Moskovsky Komsomolets, April 28, 2000, p. 1

In early June Bill Clinton is planning to visit Russia as the US president for the last time. Yesterday it became known that in the course of this visit an unprecedented event is likely to take place. For the first time in the history of Russia, the smiling American president will visit the State Duma. The preliminary date is June 5.

Moreover, Clinton intends to address the Duma. However, there is a problem here. Only the heads of foreign parliamentary delegations, as well as Russian ministers and the Russian president, have to right to address the Duma. A foreign head of state cannot mount the speaker’s podium of the State Duma! Still one exception has already been made: for President Alexander Lukashenko of Belarus. There is only one alternative: to have Clinton speak in the Maliy (small) Hall. The Maliy Hall is a place where deputies usually hold their press conferences, and it really is rather small – less than half of the deputies will be able to listen to the speech of the US president. The issue is rather serious. Russian deputies, and those the US presidential administration who are drawing up the schedule for Clinton’s visit to Russia, will have to think of a solution by early June.


Komsomolskaya Pravda, April 28, 2000, p. 2

Yesterday a Russian government meeting, chaired by President Vladimir Putin, discussed the program of restoration for Chechnya. The government is allocating 7.5 billion rubles from the federal budget for this purpose. Previously, only funds for social needs and crop sowing were allocated; from now on, the entire infrastructure is to be restored.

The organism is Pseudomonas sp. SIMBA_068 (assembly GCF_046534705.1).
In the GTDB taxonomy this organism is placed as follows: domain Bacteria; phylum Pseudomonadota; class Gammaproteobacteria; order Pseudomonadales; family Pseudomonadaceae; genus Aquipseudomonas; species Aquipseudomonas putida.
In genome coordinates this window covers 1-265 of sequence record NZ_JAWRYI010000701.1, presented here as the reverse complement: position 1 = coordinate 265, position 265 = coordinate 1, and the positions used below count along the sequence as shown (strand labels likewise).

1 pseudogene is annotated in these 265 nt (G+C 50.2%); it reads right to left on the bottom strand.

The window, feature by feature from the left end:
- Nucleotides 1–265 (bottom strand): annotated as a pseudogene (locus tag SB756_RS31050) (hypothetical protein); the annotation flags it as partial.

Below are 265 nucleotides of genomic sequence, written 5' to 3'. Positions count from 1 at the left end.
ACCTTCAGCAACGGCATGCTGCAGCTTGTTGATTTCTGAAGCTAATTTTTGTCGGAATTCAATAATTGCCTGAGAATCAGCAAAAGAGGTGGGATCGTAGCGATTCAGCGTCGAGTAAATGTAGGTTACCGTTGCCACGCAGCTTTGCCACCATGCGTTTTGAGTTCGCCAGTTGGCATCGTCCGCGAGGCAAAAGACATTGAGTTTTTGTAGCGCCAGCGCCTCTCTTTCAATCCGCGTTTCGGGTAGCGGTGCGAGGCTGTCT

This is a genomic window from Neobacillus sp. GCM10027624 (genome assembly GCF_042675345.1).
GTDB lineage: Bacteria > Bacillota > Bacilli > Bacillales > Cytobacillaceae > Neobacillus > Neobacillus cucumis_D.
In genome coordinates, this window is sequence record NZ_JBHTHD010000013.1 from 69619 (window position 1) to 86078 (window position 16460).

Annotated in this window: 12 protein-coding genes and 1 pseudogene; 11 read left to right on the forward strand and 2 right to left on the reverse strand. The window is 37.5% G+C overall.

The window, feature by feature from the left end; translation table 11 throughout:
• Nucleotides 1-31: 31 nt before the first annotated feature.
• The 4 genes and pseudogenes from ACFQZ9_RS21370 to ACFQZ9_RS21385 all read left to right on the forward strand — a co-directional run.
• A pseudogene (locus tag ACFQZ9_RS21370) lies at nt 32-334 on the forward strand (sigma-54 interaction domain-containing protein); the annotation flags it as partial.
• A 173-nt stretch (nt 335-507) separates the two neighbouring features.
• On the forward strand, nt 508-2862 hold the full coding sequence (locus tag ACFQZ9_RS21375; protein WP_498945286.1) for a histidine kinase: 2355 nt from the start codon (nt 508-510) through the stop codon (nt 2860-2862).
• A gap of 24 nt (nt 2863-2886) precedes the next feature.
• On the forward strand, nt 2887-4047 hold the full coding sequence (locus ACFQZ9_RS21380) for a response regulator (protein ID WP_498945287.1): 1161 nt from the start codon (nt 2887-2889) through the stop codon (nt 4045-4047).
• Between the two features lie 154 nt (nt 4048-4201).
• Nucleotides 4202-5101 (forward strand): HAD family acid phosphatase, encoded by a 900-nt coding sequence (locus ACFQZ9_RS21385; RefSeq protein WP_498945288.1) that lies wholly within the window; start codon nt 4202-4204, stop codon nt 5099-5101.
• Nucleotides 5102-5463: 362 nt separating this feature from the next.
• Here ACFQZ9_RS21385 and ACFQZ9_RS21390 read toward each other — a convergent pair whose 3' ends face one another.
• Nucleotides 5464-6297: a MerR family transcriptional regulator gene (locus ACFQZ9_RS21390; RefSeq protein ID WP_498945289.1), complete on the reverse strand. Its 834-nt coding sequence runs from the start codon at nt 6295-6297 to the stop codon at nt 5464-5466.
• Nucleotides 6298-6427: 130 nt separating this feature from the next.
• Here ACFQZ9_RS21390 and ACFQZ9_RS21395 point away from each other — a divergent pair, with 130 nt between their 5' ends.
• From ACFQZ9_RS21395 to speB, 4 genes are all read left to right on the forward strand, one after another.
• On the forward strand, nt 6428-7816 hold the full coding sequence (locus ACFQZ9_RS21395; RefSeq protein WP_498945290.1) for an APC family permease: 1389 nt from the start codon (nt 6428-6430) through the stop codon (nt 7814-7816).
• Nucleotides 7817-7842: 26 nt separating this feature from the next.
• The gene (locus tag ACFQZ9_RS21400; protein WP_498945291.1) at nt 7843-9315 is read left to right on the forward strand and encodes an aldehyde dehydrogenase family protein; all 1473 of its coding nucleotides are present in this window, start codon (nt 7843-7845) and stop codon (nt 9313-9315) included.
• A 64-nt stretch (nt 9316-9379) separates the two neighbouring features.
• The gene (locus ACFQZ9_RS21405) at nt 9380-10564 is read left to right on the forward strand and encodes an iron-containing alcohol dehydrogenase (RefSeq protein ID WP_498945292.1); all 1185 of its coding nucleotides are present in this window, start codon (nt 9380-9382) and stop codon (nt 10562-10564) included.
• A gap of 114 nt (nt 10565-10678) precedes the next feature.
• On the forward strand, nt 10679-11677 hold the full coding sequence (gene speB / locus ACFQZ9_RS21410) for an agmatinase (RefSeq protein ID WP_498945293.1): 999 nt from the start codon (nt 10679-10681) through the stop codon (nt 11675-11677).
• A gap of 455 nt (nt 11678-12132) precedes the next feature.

According to Vladimir Putin, the power of the guerrillas in Chechnya is gone. The federal 42nd division will be stationed near Grozny so that people will feel secure. Special forces are active in the mountains, where rebels are still hiding.

All the money will be sent to the Federal Treasury department which will be established in Chechnya. Deputy Prime Minister Nikolai Koshman, Russian representative in Chechnya, is likely to be in charge of these funds.

Many analysts think such a monopoly by one official is rather dangerous: the money might be spent for other purposes. But Putin has laid down strict guidelines: all the finances should be maximally transparent. However, as yet there are no foolproof mechanisms for monitoring expenditure. Koshman’s office will supposedly present an annual report on expenditure in Chechnya to the Finance Ministry.

Considering that in peaceful Dagestan there was fraud and misappropriation of budget funds, one can imagine what is going to happen in a republic where the war is actually still in full swing. And the war can be blamed for everything.


Komsomolskaya Pravda, April 28, 2000, p. 2